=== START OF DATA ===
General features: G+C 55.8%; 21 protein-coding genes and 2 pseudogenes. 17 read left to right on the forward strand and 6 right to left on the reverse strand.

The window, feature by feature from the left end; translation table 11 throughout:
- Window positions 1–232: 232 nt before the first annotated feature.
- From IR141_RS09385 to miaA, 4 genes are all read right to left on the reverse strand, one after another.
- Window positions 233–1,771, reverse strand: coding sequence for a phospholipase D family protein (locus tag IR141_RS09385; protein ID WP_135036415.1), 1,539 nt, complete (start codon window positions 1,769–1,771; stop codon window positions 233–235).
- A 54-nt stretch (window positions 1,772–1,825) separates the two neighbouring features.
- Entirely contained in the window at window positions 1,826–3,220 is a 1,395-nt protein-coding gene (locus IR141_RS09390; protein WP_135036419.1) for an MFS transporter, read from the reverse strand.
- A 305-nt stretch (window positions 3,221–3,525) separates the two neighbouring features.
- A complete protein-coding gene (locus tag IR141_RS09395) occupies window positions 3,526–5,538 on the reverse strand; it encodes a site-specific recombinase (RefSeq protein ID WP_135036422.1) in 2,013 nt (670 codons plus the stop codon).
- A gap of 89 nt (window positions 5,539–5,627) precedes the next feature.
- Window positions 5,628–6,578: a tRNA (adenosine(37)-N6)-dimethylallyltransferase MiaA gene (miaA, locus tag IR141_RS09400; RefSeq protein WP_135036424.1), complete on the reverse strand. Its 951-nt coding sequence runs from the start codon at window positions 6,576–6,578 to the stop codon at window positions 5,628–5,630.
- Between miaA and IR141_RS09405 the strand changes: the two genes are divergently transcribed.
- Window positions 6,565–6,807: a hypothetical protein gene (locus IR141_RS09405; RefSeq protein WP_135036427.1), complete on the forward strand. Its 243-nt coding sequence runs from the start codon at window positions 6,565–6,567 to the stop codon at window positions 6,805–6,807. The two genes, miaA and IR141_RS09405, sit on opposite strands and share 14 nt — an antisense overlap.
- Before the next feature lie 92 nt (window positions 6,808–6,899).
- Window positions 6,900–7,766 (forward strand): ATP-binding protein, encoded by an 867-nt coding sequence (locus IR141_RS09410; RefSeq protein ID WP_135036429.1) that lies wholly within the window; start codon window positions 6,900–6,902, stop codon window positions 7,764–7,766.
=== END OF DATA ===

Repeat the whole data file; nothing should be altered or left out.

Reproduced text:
General features: G+C 55.8%; 21 protein-coding genes and 2 pseudogenes. 17 read left to right on the forward strand and 6 right to left on the reverse strand.

The window, feature by feature from the left end; translation table 11 throughout:
- Window positions 1–232: 232 nt before the first annotated feature.
- From IR141_RS09385 to miaA, 4 genes are all read right to left on the reverse strand, one after another.
- Window positions 233–1,771, reverse strand: coding sequence for a phospholipase D family protein (locus tag IR141_RS09385; protein ID WP_135036415.1), 1,539 nt, complete (start codon window positions 1,769–1,771; stop codon window positions 233–235).
- A 54-nt stretch (window positions 1,772–1,825) separates the two neighbouring features.
- Entirely contained in the window at window positions 1,826–3,220 is a 1,395-nt protein-coding gene (locus IR141_RS09390; protein WP_135036419.1) for an MFS transporter, read from the reverse strand.
- A 305-nt stretch (window positions 3,221–3,525) separates the two neighbouring features.
- A complete protein-coding gene (locus tag IR141_RS09395) occupies window positions 3,526–5,538 on the reverse strand; it encodes a site-specific recombinase (RefSeq protein ID WP_135036422.1) in 2,013 nt (670 codons plus the stop codon).
- A gap of 89 nt (window positions 5,539–5,627) precedes the next feature.
- Window positions 5,628–6,578: a tRNA (adenosine(37)-N6)-dimethylallyltransferase MiaA gene (miaA, locus tag IR141_RS09400; RefSeq protein WP_135036424.1), complete on the reverse strand. Its 951-nt coding sequence runs from the start codon at window positions 6,576–6,578 to the stop codon at window positions 5,628–5,630.
- Between miaA and IR141_RS09405 the strand changes: the two genes are divergently transcribed.
- Window positions 6,565–6,807: a hypothetical protein gene (locus IR141_RS09405; RefSeq protein WP_135036427.1), complete on the forward strand. Its 243-nt coding sequence runs from the start codon at window positions 6,565–6,567 to the stop codon at window positions 6,805–6,807. The two genes, miaA and IR141_RS09405, sit on opposite strands and share 14 nt — an antisense overlap.
- Before the next feature lie 92 nt (window positions 6,808–6,899).
- Window positions 6,900–7,766 (forward strand): ATP-binding protein, encoded by an 867-nt coding sequence (locus IR141_RS09410; RefSeq protein ID WP_135036429.1) that lies wholly within the window; start codon window positions 6,900–6,902, stop codon window positions 7,764–7,766.